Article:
By Dele Sobowale
I was in Uyo two weeks ago when an NTA news item brought me up short. Unfortunately, there was no writing material around to record the name of the official in one of the agencies under the Federal Ministry of Education who was being interviewed. Apparently, officials in the Ministry and its agencies had been invited to Aso Rock to brief the President about the education sector. The President had asked them why Nigerian universities had such low ratings among African and global universities. What startled me was the reply reported to have been given to Buhari.
False claims made to the President include the following. University of Ibadan is now ranked eighth in Africa and a few Nigerian universities have joined the first 1,000 in a recent ranking exercise. Expectedly, the fellow did not reveal the name of the organisation which carried out the study; so there was no way to verify. I think the omission was deliberate. With the wind of change blowing through the Federal Government, it is certain that the Ministry of Education should quickly follow NNPC, NPA, Police, Customs Service, DSS and Aviation in the purge that is expected. Even the official being interviewed knows that there had been a pervasive decline in the quality of education from the primary to the tertiary levels. So, how on earth can we be improving our standing in the African and global league tables when we are spending less, not more, on our universities? Let me point out some of the fallacies involved in what the visitors (including NUC, NBTE etc) told Buhari.
In 2014, less than 30 per cent of capital allocations to the universities were released. In 2015, second quarter capital allocations are just now being disbursed. On the whole, budgetary allocations to universities declined in 2014 and are set to decline further in 2015. Meanwhile, tuition and other fees charged by the universities had remained frozen because decisions on funding education in 2014/2015 were driven by the 2015 Elections which did not end until April. By then, the universities were locked into the funding deficit they have experienced since the Structural Adjustment Programme, SAP. One does not need to be an economist to understand that no improvement can take place when funds are dwindling. The most obvious question to ask those who went to brief Buhari is: how were they able to perform the magic of improving service delivery with the paucity of funds?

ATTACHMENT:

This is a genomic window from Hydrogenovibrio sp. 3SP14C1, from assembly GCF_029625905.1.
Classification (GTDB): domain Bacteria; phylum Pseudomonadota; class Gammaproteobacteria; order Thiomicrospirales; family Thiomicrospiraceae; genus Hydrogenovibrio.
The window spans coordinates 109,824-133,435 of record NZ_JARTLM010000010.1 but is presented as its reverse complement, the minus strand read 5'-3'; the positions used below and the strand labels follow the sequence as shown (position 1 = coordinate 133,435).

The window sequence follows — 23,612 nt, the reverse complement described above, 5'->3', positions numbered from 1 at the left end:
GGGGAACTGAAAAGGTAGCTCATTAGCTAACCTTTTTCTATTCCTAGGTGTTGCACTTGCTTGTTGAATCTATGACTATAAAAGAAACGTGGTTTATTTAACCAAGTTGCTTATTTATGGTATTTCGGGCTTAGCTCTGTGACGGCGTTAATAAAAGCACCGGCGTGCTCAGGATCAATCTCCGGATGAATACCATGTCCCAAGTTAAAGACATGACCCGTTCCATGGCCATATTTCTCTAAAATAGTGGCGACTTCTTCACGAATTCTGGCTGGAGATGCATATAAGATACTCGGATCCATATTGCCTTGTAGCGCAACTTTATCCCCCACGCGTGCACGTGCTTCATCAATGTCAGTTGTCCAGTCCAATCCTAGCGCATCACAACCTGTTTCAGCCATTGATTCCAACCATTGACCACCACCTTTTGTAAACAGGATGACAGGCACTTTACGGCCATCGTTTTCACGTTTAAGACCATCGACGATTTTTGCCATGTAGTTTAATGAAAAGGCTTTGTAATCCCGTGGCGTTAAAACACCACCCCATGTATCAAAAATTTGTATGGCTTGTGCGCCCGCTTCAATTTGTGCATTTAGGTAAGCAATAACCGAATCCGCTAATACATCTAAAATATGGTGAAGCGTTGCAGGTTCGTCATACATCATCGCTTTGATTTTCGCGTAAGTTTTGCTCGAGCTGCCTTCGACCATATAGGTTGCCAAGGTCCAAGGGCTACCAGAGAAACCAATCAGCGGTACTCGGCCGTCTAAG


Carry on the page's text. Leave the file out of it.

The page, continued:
Meanwhile, the testimonies from the universities themselves expose the lies that were fed to the President. In the October 25, 2015 interview published in PUNCH, Professor Ibidapo-Obe had referred to Nigerian universities as “ghettos”. A more apt description would be difficult to find. The first question that leaps to one’s mind on reading that is: can anything good come out of barrios? Most probably not.
Professor Okebukola, former Executive Secretary of the National Universities Commission, NUC, had been associated with more Nigerian universities than just about anybody on earth. In an interview with Charles Abah, published in PUNCH, October 27, 2015, page 27, he had this to say when asked questions about research in Nigerian universities. “Here we need at least five things. We need to provide the necessary infrastructure for conducting quality research; which is now grossly lacking. Second, we need to build research capacity of university staff to align with modern methodologies. Many of our researchers are still living in the past…Thirdly, we need to provide grants to support quality research. Nigeria is one of the countries which is low down in the global league of investment in research…Fourthly, we need to improve the intellectual honesty of our researchers…Fifthly, we need to have better compensation package for award-winning researchers….”
With so many deficits in the area of research, and with the situation getting worse daily, why are we denying our low ranking compared with other countries?
On April 22, 2015, the Ondo State University of Medical Sciences became the 140th university approved by the NUC in Nigeria; and the 31st to offer medical and health-related courses. But, the annual budgets of all 31 put together, cannot be anything near that of one single American Medical School. The equipment and facilities are often obsolete. Dr Leke Pitan, former Commissioner of Health in Lagos State under Governor Bola Tinubu, once told this writer how he went to the USA and discovered obsolete medical equipment in a hospital warehouse and requested for them to be sent to Lagos.
They were light years more modern than what the hospitals in the Centre of Excellence paraded in its own Teaching Hospital. Back in 1980, as the Country Sales Manager for Smith Kline and French (now part of GlaxoSmithKline), I requested for the company to provide free of charge endoscopes to medical schools at Lagos, Ibadan, Benin, Nsukka, and Ahmadu Bello. I was at one of those schools three years ago and saw the old endoscope damaged and packed away in one corner of the Internal Medicine section. It has not been replaced. Nobody uses that old scrap anymore. That should tell us something about medical education.